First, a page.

To the Young Christian Who Hasn’t Committed to a Church

I think I’ve seen you before.

You visited my church once after visiting a few others. I never saw you again, and that’s okay, but I hope you’ve found and plugged yourself into a good church.

No, this isn’t going to be a guilt-trip session on how Scripture assumes that a Christ follower will also be connected to his body, the church, although that’s true.

This isn’t even going to be a spiel on why you practically need the church, although that list could be long and meaningful.

I just want to ask you to consider how your present participation in the church, or lack thereof, will reverberate not just on the future church, but also on the future you.

Why You Haven’t Committed

If I had to guess why you haven’t committed to a church, I would say it’s because you probably haven’t found the right fit, or you haven’t found the time to take the search seriously.

There could be other reasons. There’s always the fear of buyer’s remorse. Or perhaps it’s personal frustration. You’re tired of churches treating you like an grown kid. You don’t appreciate the sermon jabs at millennials, and you’re resolved to stop being used as mere volunteer manpower for childcare or chair setup. Or you may just be sick of the seeming irrelevance of the church to everyday life and society. Pressing social concerns seem to be ignored by churches, while they continue to drive their own agendas.

Be the Change You Want to See

I resonate with these concerns too. I see it. I get it. I really do.

But please know that in the blink of an eye, your “young adult” years will be over. You’ll have a career. You may even get married and become a parent. And as you try to sort through the complexities of life, the local church will be there, waiting for you and your family.

Should you show up one future Sunday, you may realize that many of the same issues you once had with the local church still exist. You’ll be tempted to ask, Why hasn’t the church changed since my college days?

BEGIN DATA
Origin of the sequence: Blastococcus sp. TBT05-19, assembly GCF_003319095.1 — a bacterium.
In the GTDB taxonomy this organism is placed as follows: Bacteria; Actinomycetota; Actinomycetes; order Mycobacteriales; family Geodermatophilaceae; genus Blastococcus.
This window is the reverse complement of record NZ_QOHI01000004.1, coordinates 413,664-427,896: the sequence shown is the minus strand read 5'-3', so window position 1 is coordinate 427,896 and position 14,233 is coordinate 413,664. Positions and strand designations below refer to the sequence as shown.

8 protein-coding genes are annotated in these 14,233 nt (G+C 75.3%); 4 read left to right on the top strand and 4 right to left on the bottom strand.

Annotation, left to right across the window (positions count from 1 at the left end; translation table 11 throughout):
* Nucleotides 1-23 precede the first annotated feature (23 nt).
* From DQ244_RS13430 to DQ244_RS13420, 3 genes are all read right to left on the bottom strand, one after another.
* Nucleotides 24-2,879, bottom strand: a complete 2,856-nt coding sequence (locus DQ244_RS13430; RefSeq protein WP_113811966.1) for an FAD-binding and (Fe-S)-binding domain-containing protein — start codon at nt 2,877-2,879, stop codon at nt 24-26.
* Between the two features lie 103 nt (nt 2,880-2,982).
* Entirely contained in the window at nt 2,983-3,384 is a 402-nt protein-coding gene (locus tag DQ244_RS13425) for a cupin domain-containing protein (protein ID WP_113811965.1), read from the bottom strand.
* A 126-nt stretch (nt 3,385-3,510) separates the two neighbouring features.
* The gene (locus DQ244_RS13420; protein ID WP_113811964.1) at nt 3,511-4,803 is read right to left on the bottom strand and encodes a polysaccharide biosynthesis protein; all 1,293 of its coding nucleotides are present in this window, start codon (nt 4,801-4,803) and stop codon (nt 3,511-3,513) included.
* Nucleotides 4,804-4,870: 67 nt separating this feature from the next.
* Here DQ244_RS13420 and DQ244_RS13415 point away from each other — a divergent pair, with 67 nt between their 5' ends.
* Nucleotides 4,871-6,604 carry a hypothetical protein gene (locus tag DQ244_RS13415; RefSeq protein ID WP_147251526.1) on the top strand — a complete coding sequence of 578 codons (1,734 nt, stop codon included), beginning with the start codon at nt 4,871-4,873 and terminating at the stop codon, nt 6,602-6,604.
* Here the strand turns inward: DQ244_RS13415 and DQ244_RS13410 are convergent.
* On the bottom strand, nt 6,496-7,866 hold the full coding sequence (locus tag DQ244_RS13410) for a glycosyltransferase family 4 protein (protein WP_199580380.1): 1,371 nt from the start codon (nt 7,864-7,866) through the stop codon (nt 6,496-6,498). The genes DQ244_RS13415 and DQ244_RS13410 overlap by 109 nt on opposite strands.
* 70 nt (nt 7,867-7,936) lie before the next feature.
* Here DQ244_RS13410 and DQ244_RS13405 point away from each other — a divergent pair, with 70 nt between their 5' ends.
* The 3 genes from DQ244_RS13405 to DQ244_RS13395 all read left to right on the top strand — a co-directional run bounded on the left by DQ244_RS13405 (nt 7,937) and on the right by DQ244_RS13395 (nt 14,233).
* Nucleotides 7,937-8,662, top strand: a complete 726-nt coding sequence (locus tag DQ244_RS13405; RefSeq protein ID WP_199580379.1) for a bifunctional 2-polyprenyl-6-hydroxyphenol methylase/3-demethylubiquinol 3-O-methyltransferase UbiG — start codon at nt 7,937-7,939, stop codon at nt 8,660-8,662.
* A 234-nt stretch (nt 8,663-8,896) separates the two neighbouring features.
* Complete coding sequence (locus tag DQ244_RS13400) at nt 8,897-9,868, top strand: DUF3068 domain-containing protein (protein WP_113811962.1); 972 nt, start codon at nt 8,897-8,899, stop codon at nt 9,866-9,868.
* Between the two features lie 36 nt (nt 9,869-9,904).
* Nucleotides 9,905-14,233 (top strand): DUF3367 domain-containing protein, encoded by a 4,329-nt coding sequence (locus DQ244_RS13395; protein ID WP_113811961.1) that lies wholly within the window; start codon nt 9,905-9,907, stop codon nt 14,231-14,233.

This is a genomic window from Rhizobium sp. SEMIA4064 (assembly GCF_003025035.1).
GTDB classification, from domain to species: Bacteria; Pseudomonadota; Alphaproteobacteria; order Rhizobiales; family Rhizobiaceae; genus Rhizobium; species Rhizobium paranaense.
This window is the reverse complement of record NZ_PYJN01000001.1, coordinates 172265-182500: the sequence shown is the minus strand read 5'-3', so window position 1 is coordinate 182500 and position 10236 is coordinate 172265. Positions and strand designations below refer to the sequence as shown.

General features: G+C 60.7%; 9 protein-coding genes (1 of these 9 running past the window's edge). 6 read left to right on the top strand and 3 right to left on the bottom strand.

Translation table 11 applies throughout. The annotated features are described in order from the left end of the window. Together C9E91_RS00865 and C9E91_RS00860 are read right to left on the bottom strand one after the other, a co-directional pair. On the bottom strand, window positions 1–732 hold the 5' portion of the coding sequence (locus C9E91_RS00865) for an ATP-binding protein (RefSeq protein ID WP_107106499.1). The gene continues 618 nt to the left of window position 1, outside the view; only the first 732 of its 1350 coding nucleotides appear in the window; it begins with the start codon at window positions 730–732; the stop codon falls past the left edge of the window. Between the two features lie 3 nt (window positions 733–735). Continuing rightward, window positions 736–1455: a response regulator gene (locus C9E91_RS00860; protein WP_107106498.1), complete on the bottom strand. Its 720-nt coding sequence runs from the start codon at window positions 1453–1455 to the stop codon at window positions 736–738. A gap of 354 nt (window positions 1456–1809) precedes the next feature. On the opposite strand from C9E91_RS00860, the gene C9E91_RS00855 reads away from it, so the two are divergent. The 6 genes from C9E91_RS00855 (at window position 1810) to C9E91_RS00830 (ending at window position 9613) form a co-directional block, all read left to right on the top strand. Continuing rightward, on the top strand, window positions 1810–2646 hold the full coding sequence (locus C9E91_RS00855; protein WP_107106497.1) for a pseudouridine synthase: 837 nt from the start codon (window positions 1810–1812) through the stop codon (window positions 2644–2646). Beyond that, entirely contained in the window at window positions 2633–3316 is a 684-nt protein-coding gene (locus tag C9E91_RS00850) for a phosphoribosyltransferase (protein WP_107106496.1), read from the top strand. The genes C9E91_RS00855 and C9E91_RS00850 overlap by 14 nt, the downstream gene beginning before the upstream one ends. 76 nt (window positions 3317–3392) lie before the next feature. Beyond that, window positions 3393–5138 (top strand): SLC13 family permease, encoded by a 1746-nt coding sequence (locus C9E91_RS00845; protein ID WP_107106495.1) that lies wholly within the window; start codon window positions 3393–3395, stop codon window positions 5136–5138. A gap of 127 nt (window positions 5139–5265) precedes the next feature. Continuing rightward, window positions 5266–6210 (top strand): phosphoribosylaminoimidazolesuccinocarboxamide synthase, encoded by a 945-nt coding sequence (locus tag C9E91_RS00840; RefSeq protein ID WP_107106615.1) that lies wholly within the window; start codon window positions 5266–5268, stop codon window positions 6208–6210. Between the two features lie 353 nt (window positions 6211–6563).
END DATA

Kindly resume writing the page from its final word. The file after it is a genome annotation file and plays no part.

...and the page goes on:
And should you choose to stick around for whatever reason, someone may even ask you to help in some kind of leadership role, and you will realize you have no clue as to how, because you had never tried.

At that moment, it will dawn on you that just as the church hasn’t changed much, you haven’t changed much either.

Because here’s the thing. The future church will be shaped by your current investment. The future “you” will be shaped as you involve yourself in the life of the church today.

And what if you forfeit this responsibility? What if you never commit to a church? What will that mean for tomorrow’s church and tomorrow’s you?

The future church will be shaped by your current investment.

Time to Take Ownership

I am convinced there comes a point in every generation when young men and women of God rise up and say, “This is God’s church—and therefore, I will make it mine, despite its imperfections.”

This is a defining moment of taking ownership and becoming stakeholders in the church.

But if we whiff, if we fail to invest through commitment, attendance, perseverance, service, and so forth, we will reap the future state of the church through the very absence we sowed. And we will have to explain to our children why churches are the way they are. And they’ll know we whiffed.

If we fail to invest through commitment, attendance, perseverance, and service, we will reap the future state of the church through the very absence we sowed.

This is why saying “Yes” to church membership, “Yes” to church authority, “Yes” to accountability, and “Yes” to corporate worship matter s— because these small investments today will yield profound returns tomorrow.

I’m not saying churches are flawless. I know churches can do a better job listening and making things more relevant, but it’s on us to not sink to the lowest common denominator.

Our generation needs to rise up.

Shape the Future Church

The good news is I’m already seeing it as a college pastor.

Every week I see students owning their part in the local church, even as they are fully aware of its imperfections. They proactively invest in their church as they attend, give, serve, burn out, and get back up. They’re shaping the future of their church as they’re being shaped themselves.

I believe in your generation, as do countless others. I believe that if you choose to land in a church and commit to serving there—even though it will be costly and frustrating and no doubt uncomfortable—you will be part of strengthening and renewing the church of King Jesus for the next generation.


Related:

Editors’ note: 

A version of this article originally appeared at SOLA Network.

LOAD MORE
Loading